Earlier this year, after Comedy Central altered an episode of "South Park" that had prompted threats because of the way it depicted Islam's prophet Muhammad, Seattle cartoonist Molly Norris proposed an "Everybody Draw Muhammad Day." The idea was, as she put it, to stand up for the First Amendment and "water down the pool of targets" for extremists.
The proposal got Norris targeted for assassination by radical Yemeni American cleric Anwar Awlaki, who has been linked to the attempted Christmas Day bombing of a Northwest Airlines flight and also to several of the 9/11 hijackers. This month, after warnings from the FBI, Norris went into hiding. The Seattle Weekly said that Norris was "moving, changing her name, and essentially wiping away her identity."
It's time for free-speech advocates to take a page from the abortion rights movement's playbook.
In the 1990s, abortion providers faced the same sort of intimidation tactics and did not succumb. Instead, they lobbied for a federal law making it a crime to threaten people exercising reproductive rights and permitting victims to sue for damages. The Freedom of Access to Clinic Entrances Act, or FACE, passed in 1994 by solid bipartisan margins. A similar act is needed to cover threats against free-speech rights.
A federal law would do two things. It would deter violent tactics, by focusing national attention on the problem and invoking the formidable enforcement apparatus of the government. And, its civil damages provision would empower victims of intimidation to act as private attorneys general to defend their rights.
Such an act is overdue. Across media and geographies, Islamic extremists are increasingly using intimidation to stifle free expression.
In 2004, Theo van Gogh was butchered on an Amsterdam street in broad daylight for his film criticizing Islam's treatment of women.
By 2006, it was reported that "dozens of people" across Europe were "in hiding or under police protection because of threats from Muslim extremists." Some targets, including the co-author of this commentary, fled to the United States, where it seemed safer -- and so it is, for now. However, the stark truth is the United States was never immune and the situation is deteriorating.
In 1989, two American bookstores carrying Salman Rushdie's "The Satanic Verses" were firebombed. Spooked major chains took it off display. And there have been many more threats that received less publicity. Few have heard, for example, about Oklahoma atheist Sabri Husibi, who received death threats after writing a 2009 article critical of his former faith. His aged mother in Syria was warned she would never see him again. "Clearly shaken," he requested the paper that published his article clarify that he is critical of all faiths.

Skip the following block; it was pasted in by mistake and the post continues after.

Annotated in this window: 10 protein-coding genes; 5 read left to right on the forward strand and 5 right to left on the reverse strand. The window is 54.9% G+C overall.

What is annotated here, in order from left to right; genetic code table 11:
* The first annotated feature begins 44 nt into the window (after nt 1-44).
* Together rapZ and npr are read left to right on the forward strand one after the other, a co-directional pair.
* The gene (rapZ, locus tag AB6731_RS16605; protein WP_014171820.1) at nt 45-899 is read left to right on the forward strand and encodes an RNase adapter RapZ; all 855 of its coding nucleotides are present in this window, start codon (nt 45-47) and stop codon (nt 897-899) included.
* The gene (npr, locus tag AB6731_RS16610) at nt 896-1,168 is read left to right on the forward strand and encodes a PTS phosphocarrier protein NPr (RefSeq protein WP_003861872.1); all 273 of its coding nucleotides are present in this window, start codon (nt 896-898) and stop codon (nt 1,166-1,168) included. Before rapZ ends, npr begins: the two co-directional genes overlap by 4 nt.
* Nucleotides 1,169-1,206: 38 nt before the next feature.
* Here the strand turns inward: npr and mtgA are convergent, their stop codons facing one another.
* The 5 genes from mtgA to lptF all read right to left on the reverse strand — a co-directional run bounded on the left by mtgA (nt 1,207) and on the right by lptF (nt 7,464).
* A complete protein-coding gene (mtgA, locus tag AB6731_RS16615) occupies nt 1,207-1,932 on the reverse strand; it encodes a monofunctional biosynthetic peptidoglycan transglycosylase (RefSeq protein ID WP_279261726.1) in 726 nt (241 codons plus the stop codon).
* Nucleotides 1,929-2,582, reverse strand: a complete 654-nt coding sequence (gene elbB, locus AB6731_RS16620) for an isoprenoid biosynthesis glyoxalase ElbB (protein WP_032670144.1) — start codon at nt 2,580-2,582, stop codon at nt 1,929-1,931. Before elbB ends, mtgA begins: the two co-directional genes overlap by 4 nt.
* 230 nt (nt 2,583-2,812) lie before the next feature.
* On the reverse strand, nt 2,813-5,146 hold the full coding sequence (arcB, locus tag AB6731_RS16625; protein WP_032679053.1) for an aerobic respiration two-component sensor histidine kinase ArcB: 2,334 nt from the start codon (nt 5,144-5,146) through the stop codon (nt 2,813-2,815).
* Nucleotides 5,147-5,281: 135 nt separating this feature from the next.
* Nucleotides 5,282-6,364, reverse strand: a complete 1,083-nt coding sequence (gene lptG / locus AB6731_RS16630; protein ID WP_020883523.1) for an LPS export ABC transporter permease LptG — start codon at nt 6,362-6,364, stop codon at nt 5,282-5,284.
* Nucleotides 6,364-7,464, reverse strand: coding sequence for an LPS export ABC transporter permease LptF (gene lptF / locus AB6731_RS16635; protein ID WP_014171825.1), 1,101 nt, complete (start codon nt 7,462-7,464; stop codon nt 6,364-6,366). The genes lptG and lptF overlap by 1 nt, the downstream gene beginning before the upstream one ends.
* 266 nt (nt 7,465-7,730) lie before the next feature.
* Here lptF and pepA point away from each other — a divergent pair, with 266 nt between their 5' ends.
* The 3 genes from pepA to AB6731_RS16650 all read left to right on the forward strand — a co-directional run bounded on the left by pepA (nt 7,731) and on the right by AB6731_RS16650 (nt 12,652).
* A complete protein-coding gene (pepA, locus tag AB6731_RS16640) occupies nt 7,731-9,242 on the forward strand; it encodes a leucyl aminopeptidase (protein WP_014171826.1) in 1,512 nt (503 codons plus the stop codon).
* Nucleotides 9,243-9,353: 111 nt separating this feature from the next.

These kinds of threats have had a formidable chilling effect.
Mindful of the retaliation others faced, Yale University Press, the Met, the director of the disaster epic "2012" and countless others have decided to pre-emptively censor themselves.
The kind of legislation we propose is essential if we are to win the war of ideas against extremists, who use threats to drive the moderate message out of public discourse.
Existing state laws prohibiting intimidation are inadequate.
On the criminal side, the heightened standard of proof deters prosecutors from investing scarce resources. Explicit grounds for a civil action do not always exist, and damages can be difficult to quantify. By contrast, the FACE Act, which provides the model for the proposed legislation, lets victims opt for preset damages.
The "South Park" incident neatly illustrates the benefits. On April 15, following the first of a two-part episode mocking Jesus, Buddha and Muhammad, RevolutionMuslim.com announced that "(w)e have to warn Matt and Trey that what they are doing is stupid and they will probably wind up like Theo Van Gogh." The "warning" included the names, photos and work address of "South Park's" creators, a graphic image of Van Gogh's mutilated body and pictures of other targets of Muslim extremists. Overlaying this was audio of Awlaki preaching about assassinating anyone who defamed the prophet. Panicked, Comedy Central heavily censored the episode.
This rather obvious threat could not be prosecuted. New York Police Department officials explained it did not rise to a crime. Were the FACE Act applicable here, a civil suit would have been available, and precedent suggests it would have been successful.
If we leave our artists, activists and thinkers alone to weather the assault, they will succumb and we will all suffer the consequences.
Ali, a former member of the Dutch parliament, is a resident scholar with the American Enterprise Institute. Huff is director of the Middle East Forum's Legal Project.
LOS ANGELES TIMES